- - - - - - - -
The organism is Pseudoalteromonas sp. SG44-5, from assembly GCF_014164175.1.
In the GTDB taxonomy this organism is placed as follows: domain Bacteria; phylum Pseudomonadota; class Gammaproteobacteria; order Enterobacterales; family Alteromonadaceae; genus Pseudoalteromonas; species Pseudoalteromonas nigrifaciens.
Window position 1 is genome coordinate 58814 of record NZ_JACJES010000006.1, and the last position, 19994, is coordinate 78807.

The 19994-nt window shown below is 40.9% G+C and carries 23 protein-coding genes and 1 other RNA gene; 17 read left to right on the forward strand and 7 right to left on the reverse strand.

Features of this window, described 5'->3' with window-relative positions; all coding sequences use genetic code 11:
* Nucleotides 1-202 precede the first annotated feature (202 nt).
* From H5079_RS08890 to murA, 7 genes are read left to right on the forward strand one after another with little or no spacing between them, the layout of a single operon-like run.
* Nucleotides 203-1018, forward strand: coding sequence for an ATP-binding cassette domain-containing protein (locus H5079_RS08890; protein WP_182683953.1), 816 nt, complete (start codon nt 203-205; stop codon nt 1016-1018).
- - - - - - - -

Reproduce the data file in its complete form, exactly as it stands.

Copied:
The organism is Pseudoalteromonas sp. SG44-5, from assembly GCF_014164175.1.
In the GTDB taxonomy this organism is placed as follows: domain Bacteria; phylum Pseudomonadota; class Gammaproteobacteria; order Enterobacterales; family Alteromonadaceae; genus Pseudoalteromonas; species Pseudoalteromonas nigrifaciens.
Window position 1 is genome coordinate 58814 of record NZ_JACJES010000006.1, and the last position, 19994, is coordinate 78807.

The 19994-nt window shown below is 40.9% G+C and carries 23 protein-coding genes and 1 other RNA gene; 17 read left to right on the forward strand and 7 right to left on the reverse strand.

Features of this window, described 5'->3' with window-relative positions; all coding sequences use genetic code 11:
* Nucleotides 1-202 precede the first annotated feature (202 nt).
* From H5079_RS08890 to murA, 7 genes are read left to right on the forward strand one after another with little or no spacing between them, the layout of a single operon-like run.
* Nucleotides 203-1018, forward strand: coding sequence for an ATP-binding cassette domain-containing protein (locus H5079_RS08890; protein WP_182683953.1), 816 nt, complete (start codon nt 203-205; stop codon nt 1016-1018).